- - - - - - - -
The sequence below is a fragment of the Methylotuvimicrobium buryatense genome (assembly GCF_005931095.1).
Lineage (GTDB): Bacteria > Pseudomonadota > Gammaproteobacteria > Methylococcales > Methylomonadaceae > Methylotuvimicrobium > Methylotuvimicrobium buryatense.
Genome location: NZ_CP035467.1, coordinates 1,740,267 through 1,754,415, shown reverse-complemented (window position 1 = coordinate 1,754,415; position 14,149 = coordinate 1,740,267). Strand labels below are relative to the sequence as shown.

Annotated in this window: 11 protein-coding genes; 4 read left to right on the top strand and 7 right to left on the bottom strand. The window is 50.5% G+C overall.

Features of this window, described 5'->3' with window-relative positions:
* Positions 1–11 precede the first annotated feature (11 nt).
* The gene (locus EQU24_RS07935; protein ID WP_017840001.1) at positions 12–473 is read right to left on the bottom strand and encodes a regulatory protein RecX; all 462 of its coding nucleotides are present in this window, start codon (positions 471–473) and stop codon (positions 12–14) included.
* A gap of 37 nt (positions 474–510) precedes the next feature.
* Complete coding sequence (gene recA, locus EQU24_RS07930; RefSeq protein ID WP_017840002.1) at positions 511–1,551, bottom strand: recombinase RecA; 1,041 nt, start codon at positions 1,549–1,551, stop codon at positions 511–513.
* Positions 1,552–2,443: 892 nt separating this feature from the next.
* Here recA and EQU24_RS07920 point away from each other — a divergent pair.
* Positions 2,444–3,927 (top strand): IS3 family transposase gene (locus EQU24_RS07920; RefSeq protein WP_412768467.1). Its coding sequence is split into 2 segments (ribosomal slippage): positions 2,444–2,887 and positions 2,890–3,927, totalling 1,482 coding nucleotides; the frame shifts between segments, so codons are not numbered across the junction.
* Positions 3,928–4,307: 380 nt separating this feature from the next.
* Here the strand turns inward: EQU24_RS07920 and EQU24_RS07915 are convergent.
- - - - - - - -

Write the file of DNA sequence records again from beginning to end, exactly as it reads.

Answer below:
The sequence below is a fragment of the Methylotuvimicrobium buryatense genome (assembly GCF_005931095.1).
Lineage (GTDB): Bacteria > Pseudomonadota > Gammaproteobacteria > Methylococcales > Methylomonadaceae > Methylotuvimicrobium > Methylotuvimicrobium buryatense.
Genome location: NZ_CP035467.1, coordinates 1,740,267 through 1,754,415, shown reverse-complemented (window position 1 = coordinate 1,754,415; position 14,149 = coordinate 1,740,267). Strand labels below are relative to the sequence as shown.

Annotated in this window: 11 protein-coding genes; 4 read left to right on the top strand and 7 right to left on the bottom strand. The window is 50.5% G+C overall.

Features of this window, described 5'->3' with window-relative positions:
* Positions 1–11 precede the first annotated feature (11 nt).
* The gene (locus EQU24_RS07935; protein ID WP_017840001.1) at positions 12–473 is read right to left on the bottom strand and encodes a regulatory protein RecX; all 462 of its coding nucleotides are present in this window, start codon (positions 471–473) and stop codon (positions 12–14) included.
* A gap of 37 nt (positions 474–510) precedes the next feature.
* Complete coding sequence (gene recA, locus EQU24_RS07930; RefSeq protein ID WP_017840002.1) at positions 511–1,551, bottom strand: recombinase RecA; 1,041 nt, start codon at positions 1,549–1,551, stop codon at positions 511–513.
* Positions 1,552–2,443: 892 nt separating this feature from the next.
* Here recA and EQU24_RS07920 point away from each other — a divergent pair.
* Positions 2,444–3,927 (top strand): IS3 family transposase gene (locus EQU24_RS07920; RefSeq protein WP_412768467.1). Its coding sequence is split into 2 segments (ribosomal slippage): positions 2,444–2,887 and positions 2,890–3,927, totalling 1,482 coding nucleotides; the frame shifts between segments, so codons are not numbered across the junction.
* Positions 3,928–4,307: 380 nt separating this feature from the next.
* Here the strand turns inward: EQU24_RS07920 and EQU24_RS07915 are convergent.